I am a little obsessed with good crackling and crisp skin generally. One of the best things that I have ever eaten might surprise you. It was in Barbados, I had asked the staff at my hotel what their favourite thing to eat was and they had replied, oh you wouldn’t like it. I knew that I probably would and so I pressed on. They laughed and refused to divulge. They had done with guests before who returned horrified and full of moans. To my surprise and delight eventually they gave in and replied, barbecue pig tails. Say what?! I have never had a pig tail, save slippery in a soup in Antigua (the flavour was great, the texture a bit more challenging for me). I had never had pig tail off the barbecue.
This recipe is the first in a series of 4 that I developed in partnership with the Big Green Egg who sponsored this post. (Read more about sponsored content on Eat Like a Girl).
This is the first in a series of recipe posts that I developed for the Big Green Egg. The iconic ceramic BBQ is a terrific piece of kit that I have really enjoyed working with at home. It The Big Green Egg has a domed lid which makes it an all weather BBQ but also allows very precise temperature control (combined with air valves at the top and at the bottom). The enamel coating ensures that it doesn’t rust and it is ready to use within 15 minutes of sparking up. I thought that I would go through a lot of charcoal but it is surprisingly efficient for such a big beast.
There is such satisfaction in cooking over fire. The smells and flavours of smoke permeate the food and the results vary hugely depending whether you cook over a flame or smouldering coals. I like to use flame for steaks and then stick something on low and slow to cook gently. Something like wings, ribs or these pig cheeks.
A hugely underrated and terrific value cut of meat, pig cheeks are a dream to cook on the BBQ. They have a deep porky flavour and firm texture, and they are often cooked so that they yield and fall apart, functioning as a glamorous pulled pork. I don’t know why people don’t stop them before this, I love them cooked until before this point, still firm but rich and moist, and glorious coated in a dark glaze as I have here.
Pig cheeks BBQ very well when marinaded overnight in a soy based teriyaki marinade which functions not just in terms of flavour, but also as a brine. After an hour of gentle cooking the cheeks are tender and moist, and full of flavour. A gorgeous bite. Glazed with a reduction of the marinade cooked on the hob once the cheeks hit the fire. Like this with a slaw, or in a Japanese style taco with sweet Japanese mayonnaise, some sriracha, some sesame seeds and fresh coriander.
Enjoy! And do share what you think of them, and any ideas that you have for BBQ season.
Preperation Time: 10 minutes
Cooking Time: 1 hour
- 500g pig cheeks, trimmed (they are sold like this normally, if not ask your butcher to do it)
- 120ml soy sauce
- 120ml sake or dry sherry
- 60ml rice vinegar (or another light vinegar)
- 4 tbsp honey
- 2 tbsp gojuchang (Korean chilli paste) or some coarsely chopped fresh chilli - optional, I like a little heat
Combine everything except the pig cheeks in a zip loc bag or the container in which you will marinade the pig cheeks.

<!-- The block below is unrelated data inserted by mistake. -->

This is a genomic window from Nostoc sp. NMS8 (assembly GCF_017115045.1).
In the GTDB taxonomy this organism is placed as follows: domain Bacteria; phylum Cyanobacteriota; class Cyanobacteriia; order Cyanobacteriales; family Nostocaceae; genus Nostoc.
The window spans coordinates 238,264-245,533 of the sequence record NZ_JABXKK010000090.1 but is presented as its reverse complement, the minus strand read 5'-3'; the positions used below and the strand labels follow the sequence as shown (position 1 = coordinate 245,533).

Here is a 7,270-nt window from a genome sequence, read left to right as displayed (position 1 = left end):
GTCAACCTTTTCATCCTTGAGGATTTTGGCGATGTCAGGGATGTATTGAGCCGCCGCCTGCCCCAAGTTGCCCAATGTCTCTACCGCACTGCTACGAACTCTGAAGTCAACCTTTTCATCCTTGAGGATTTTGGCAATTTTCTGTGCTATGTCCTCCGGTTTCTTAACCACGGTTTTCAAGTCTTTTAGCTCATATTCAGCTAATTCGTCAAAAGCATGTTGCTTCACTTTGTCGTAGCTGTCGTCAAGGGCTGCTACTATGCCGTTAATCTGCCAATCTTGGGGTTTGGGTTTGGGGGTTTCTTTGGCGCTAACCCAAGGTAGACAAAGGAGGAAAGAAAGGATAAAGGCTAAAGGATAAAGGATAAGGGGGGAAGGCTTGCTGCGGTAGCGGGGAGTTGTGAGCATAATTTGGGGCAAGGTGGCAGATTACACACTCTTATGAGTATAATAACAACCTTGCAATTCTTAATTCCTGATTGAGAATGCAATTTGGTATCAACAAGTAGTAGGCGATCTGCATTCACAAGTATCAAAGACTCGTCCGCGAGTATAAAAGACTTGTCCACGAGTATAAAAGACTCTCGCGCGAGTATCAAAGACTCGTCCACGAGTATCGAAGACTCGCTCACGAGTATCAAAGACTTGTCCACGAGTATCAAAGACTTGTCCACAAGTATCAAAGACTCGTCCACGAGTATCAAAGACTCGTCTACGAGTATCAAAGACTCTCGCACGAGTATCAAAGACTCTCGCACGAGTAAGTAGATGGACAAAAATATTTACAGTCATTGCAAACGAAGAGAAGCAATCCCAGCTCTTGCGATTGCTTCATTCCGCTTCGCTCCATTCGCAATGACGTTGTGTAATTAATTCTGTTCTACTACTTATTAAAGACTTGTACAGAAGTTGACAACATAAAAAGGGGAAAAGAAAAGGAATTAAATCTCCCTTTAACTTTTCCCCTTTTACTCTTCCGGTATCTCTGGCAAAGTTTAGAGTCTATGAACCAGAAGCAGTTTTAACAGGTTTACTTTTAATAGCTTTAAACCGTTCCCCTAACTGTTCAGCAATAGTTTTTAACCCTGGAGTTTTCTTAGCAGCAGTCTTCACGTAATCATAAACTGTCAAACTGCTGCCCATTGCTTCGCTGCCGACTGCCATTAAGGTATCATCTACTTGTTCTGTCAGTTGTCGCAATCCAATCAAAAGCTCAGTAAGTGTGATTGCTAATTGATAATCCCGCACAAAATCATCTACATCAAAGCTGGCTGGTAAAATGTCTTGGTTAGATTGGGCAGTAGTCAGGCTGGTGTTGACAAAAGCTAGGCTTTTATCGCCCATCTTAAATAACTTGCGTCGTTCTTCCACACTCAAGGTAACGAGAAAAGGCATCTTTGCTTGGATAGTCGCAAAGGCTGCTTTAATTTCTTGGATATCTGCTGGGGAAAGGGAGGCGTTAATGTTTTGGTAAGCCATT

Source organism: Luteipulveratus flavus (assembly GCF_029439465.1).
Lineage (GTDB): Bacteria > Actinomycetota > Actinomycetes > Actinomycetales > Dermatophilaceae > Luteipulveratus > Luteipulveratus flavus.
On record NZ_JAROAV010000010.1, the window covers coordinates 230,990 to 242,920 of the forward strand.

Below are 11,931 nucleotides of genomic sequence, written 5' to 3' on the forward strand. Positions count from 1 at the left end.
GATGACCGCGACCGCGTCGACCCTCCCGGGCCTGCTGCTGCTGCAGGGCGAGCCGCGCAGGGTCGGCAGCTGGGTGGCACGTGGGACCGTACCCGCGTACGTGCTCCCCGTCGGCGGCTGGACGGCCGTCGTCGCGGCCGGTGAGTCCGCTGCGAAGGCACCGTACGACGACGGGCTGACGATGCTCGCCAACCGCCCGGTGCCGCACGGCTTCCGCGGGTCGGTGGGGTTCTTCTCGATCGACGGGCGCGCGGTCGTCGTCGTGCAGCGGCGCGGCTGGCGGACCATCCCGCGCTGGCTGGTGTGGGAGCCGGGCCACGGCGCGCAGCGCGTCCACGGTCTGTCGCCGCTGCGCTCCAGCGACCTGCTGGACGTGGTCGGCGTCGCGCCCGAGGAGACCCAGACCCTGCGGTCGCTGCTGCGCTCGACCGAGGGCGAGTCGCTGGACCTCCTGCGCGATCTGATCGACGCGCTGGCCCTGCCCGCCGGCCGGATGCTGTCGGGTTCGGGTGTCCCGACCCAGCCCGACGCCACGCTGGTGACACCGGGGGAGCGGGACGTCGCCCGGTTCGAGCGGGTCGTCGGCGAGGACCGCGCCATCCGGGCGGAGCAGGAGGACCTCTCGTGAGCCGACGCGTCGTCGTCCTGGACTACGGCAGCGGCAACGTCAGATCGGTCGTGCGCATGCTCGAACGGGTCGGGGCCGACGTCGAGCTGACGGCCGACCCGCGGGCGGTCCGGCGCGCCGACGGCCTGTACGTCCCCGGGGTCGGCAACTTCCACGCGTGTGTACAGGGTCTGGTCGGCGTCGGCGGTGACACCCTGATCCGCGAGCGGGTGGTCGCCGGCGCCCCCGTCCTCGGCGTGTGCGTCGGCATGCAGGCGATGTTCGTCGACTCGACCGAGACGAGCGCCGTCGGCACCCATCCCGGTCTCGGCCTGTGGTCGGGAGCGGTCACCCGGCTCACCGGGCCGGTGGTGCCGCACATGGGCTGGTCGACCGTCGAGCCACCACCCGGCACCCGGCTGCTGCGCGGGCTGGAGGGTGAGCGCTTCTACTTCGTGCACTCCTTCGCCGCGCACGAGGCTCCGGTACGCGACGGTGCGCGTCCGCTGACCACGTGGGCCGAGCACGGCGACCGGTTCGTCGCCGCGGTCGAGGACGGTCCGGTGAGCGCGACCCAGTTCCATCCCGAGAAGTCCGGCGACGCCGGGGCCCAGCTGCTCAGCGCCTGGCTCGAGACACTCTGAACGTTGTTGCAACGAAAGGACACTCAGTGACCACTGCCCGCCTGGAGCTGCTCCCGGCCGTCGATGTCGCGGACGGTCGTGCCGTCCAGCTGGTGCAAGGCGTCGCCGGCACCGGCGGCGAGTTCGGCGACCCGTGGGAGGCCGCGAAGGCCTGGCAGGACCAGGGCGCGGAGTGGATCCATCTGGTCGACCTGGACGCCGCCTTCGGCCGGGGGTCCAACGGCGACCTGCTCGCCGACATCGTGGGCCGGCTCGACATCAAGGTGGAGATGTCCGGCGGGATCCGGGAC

Add the pig cheeks and mix well. Leave to marinade in the fridge overnight, or for as long as possible, at least 2 hours.
Fire up your BBQ / Big Green Egg. Once the charcoal starts to smoulder, bring the temperature to a stable 150 deg C (the BGE has a temperature gauge which makes this easy).
Remove the cheeks from the marinade and put on the grill. Turn occasionally. After an hour they will be done.
While the cheeks are cooking, reduce the leftover marinade by half on the hob to use as a sauce / glaze.
Eat as they are - so good! - with the reduced marinade. These work really well as a Japanese taco as specified in the post above.
Prep time is only 10 minutes, but try and budget for an overnight marinade also. You will get much better results.
First things first, American readers, wild garlic is the same as ramps :)
I always wondered why I didn’t know about wild garlic when I was growing up in the Irish countryside, and why the surrounding hedgerows and fields weren’t full of it. There was 3 cornered leek, slender and more grassy with a longer season, but still with gorgeous oniony flowers. But no wild garlic at all. The answer became clear as I investigated, rural areas which have lots of dairy cattle don’t have much of it because cows eat the wild garlic and it makes the milk very pungent. So the farmers dig it up. Once it takes root, if conditions are right, wild garlic will take over and spread. You will find it in the shade and with moist soil, you will often find them near patches of bluebells. Once I discovered this, I realised that we had had wild garlic all the time.
In an old abandoned stately home at the end of my road (not uncommon in Ireland), there was a beautiful wood which would be carpeted by bluebells and what we called white bluebells in Spring, and which I now realise was wild garlic. I loved that place and dreamed that one day I might own it. A big old house facing the Atlantic, it had a large wood on either side where we would go for conkers and fruit in Autumn and flowers in Spring. It had a walled garden with apple trees, cherry trees and gooseberry bushes. It was a secret garden that we would play in, the green door still intact and the white wall still high. There were abandoned old stables and a big house, still fully furnished. We found diaries, skis and a wedding dress when we investigated one day. There was a gorgeous small lodge at the entrance outside, which by now was a field full of cows. It was demolished to make way for a golf club, and I was devastated to discover it. Most of the local community were.